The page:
Despite his enthusiasm for colleges acting as hubs, David knows that neither college-centred provision, nor commissioning are a panacea. For example, when Jerome arrived at the college having fled from a refugee camp in Sudan, resolving his housing and asylum status depended on a multi-agency approach. Similarly, the college knew that An’h’s studies would become impossible when she, her parents and her two siblings were sent to live in a woefully inadequate single hotel room on the other side of London. In that case it was the borough that needed to find more suitable accommodation nearby. The college also works closely with the police and youth workers to understand gang-related incidents occurring in the community and ensure these are kept away from the college vicinity.

Often, partnership arrangements depend on colleges and other stakeholders’ initiative, but numerous bodies like Children’s Trust Boards exist to provide a degree of structure and formality. These can facilitate collaboration and break-down silos while leaving each partner to focus on its specialism. On the other hand, although Jim is keen to work more closely with other agencies, he is frustrated by the time staff end up wasting in “‘long and badly organised” meetings, particularly because this time is unfunded, pulling resources away from core educational delivery.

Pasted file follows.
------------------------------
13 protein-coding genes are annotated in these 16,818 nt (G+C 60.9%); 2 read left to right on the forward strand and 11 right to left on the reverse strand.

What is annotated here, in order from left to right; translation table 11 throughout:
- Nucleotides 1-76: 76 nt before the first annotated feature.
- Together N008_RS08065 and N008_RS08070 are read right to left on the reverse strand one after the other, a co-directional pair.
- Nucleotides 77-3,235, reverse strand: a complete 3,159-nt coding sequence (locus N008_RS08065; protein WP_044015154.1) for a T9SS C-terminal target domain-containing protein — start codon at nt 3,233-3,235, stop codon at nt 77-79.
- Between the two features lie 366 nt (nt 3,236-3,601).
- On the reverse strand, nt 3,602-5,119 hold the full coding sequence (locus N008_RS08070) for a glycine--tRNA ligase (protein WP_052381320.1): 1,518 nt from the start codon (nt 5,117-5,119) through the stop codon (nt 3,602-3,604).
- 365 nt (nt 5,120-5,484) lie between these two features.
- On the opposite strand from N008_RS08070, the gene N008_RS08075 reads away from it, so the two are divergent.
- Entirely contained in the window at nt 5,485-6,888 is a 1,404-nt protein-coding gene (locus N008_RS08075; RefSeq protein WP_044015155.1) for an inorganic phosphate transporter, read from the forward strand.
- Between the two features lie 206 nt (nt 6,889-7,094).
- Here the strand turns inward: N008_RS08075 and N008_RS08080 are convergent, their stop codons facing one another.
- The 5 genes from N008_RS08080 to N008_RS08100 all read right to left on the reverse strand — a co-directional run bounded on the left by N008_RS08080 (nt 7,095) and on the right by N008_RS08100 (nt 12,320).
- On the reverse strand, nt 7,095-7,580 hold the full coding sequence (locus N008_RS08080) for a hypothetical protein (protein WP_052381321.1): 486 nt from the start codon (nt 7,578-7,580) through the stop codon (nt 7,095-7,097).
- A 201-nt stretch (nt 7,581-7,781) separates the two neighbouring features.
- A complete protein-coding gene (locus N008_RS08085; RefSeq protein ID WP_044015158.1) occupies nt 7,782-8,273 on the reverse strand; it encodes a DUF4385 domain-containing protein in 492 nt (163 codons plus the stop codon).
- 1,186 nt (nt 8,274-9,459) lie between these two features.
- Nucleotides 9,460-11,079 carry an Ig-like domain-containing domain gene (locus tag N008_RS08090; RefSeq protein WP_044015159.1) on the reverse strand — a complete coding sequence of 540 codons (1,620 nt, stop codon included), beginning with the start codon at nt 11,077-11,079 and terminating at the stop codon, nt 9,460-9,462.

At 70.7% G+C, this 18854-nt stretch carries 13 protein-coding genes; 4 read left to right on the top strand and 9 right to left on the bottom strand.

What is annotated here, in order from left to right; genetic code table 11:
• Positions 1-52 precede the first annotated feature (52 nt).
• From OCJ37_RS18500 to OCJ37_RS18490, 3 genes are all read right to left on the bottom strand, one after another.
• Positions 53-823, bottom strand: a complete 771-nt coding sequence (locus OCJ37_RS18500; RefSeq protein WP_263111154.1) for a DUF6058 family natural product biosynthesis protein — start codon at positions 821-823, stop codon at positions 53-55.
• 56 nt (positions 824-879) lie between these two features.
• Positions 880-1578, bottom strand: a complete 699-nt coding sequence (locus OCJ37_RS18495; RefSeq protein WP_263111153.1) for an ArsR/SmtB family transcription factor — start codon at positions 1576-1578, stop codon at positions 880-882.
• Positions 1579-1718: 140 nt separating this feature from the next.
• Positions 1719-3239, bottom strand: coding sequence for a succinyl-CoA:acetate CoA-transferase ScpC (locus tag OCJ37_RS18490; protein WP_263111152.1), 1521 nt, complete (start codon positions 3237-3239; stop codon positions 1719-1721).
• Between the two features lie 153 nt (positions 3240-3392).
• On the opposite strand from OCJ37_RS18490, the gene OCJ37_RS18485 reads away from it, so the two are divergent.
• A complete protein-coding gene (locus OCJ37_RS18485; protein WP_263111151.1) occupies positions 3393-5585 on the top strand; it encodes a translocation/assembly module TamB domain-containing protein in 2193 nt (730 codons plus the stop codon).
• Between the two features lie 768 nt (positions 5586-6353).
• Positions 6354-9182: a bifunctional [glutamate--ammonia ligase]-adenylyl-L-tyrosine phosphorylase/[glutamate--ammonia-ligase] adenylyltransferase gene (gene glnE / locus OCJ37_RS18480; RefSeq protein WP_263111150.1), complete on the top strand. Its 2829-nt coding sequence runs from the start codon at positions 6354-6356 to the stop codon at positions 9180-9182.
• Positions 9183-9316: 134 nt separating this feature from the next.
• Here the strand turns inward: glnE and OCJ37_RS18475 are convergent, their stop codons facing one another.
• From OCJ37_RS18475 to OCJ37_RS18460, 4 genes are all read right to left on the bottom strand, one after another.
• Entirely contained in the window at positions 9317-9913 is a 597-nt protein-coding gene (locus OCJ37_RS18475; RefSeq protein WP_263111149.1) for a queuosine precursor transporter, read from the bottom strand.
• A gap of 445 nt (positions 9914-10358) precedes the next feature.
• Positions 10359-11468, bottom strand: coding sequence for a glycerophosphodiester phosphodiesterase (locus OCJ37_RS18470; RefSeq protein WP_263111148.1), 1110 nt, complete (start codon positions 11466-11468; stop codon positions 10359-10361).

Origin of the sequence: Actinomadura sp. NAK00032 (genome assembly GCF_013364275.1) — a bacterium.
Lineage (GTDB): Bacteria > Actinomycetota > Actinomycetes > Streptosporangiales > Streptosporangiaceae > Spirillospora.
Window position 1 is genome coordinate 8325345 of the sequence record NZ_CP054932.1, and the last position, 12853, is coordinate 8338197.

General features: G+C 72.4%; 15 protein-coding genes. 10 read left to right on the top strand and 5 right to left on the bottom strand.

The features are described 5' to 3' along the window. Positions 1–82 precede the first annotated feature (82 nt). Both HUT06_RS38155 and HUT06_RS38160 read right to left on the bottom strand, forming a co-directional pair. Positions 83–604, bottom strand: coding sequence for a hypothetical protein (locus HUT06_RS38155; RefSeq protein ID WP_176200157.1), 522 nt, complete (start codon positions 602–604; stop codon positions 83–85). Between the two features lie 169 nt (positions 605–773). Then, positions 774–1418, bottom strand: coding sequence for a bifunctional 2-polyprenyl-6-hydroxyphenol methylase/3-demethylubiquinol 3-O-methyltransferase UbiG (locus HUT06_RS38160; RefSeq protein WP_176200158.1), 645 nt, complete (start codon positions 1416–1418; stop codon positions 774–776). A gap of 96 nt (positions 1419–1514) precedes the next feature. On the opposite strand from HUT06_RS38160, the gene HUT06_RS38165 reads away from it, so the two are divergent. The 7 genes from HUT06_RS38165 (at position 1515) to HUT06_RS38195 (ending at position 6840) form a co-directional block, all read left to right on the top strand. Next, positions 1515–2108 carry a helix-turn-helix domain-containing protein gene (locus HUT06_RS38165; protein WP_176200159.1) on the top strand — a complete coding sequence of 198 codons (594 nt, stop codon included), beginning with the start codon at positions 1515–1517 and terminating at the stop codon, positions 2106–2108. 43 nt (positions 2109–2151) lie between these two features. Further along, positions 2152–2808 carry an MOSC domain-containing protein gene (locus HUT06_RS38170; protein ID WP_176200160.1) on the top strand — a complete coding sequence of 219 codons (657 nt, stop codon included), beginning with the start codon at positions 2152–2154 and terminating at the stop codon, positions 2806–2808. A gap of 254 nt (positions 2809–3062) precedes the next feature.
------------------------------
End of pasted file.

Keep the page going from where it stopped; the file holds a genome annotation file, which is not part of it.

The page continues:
A growing need

The influence of the world beyond the college gates will not recede any time soon. Indeed, David believes that pandemic-related disruption has resulted in many students’ needs going unrecognised. Coupled with lost behaviour routines and heightening mental health needs, this means colleges are likely to find themselves extending their remit ever-further in coming years. 

For David, funding for additional hours in post-16 settings from September 2022 has come as partial relief, and will be a life-line in helping colleges respond to student needs. However, only when the sweeping cuts the sector has faced in the last decade are reversed will colleges be able to piece together the optimal mix of providing, commissioning and partnering that students need in order to succeed both inside and outside the college gates.

Loic Menzies is a specialist in education policy and research. He is a former teacher and youth worker and was previously Chief Executive of the Centre for Education and Youth. He is a Visiting Fellow at the Sheffield Institute of Education and and advisor to the Foundation for Education Development and Cambridge University Press and Assessment. You can follow him on twitter @LoicMnzs. His edited collection “Young People on the Margins: Priorities for Action in Education and Youth” was published by Routledge in 2021.